WASHINGTON (Reuters) - U.S. Attorney General Jeff Sessions has asked the remaining 46 chief federal prosecutors appointed by President Barack Obama who have not already resigned to do so "in order to ensure a uniform transition," the Justice Department said on Friday.
"Until the new U.S. attorneys are confirmed, the dedicated career prosecutors in our U.S. attorney’s offices will continue the great work of the department in investigating, prosecuting, and deterring the most violent offenders,” it said in a statement.
It is routine for a new president to appoint his own U.S. attorneys, who are political appointees.
The Justice Department statement cast doubt over the future of Preet Bharara, the Obama appointee who currently serves as the Manhattan-based U.S. Attorney for the Southern District of New York, whose office handles some of the most critical business and criminal cases passing through the federal judicial system.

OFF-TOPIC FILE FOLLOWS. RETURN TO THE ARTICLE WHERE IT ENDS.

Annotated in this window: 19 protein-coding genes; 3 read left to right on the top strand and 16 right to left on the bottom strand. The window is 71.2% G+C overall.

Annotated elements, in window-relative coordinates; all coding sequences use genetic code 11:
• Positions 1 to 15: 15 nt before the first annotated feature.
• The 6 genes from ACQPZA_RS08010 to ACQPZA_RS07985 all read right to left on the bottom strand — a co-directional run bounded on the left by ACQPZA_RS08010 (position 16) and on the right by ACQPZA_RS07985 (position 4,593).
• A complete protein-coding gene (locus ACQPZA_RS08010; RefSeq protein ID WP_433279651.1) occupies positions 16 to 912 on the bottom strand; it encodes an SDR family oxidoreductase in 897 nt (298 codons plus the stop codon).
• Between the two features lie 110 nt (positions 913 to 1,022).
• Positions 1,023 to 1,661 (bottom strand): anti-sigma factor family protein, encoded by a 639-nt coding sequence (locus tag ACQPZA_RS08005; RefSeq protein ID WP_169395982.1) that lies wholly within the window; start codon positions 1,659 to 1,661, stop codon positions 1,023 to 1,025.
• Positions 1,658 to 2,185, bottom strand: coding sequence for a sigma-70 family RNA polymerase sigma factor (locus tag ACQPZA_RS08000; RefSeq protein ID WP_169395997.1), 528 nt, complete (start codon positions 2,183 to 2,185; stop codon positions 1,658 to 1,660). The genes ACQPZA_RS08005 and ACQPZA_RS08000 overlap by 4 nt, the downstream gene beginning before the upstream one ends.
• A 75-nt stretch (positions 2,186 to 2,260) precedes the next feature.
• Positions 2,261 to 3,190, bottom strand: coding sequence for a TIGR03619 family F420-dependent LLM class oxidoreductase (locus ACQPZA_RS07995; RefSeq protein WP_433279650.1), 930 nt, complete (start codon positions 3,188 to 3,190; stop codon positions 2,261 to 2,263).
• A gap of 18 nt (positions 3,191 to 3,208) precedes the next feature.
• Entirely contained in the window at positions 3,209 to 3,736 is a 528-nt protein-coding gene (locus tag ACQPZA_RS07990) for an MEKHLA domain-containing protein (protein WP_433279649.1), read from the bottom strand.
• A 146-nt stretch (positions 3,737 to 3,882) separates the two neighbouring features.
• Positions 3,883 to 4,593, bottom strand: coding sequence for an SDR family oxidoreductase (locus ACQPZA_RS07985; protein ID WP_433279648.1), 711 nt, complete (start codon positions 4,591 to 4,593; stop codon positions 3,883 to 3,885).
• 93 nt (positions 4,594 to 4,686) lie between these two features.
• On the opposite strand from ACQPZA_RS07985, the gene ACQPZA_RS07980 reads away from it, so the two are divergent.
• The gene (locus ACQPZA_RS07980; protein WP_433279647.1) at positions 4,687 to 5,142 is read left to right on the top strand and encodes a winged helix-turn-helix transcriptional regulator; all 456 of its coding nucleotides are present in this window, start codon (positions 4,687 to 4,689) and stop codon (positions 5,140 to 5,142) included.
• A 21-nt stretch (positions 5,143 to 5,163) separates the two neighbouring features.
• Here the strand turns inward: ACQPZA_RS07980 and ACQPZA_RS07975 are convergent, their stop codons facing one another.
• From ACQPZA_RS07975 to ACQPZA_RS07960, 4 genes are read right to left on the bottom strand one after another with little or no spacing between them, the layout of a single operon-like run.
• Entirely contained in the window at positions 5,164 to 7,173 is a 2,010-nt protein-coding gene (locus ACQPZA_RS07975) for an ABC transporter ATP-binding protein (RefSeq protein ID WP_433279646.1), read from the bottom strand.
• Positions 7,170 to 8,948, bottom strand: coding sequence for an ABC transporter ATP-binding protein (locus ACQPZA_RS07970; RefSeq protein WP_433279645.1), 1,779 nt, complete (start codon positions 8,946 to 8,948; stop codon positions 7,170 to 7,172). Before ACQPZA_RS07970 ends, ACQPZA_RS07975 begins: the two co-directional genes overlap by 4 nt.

A law enforcement official said Bharara expected to remain in his post. The official said Bharara had met with both President Donald Trump and his attorney general and been advised that they wanted him to stay on as Manhattan U.S. Attorney.
The source said it was not immediately clear what the Justice Department announcement means for Bharara's future. Bharara's office did not comment.
(Reporting by Eric Walsh and Mark Hosenball; Editing by Eric Beech and David Gregorio)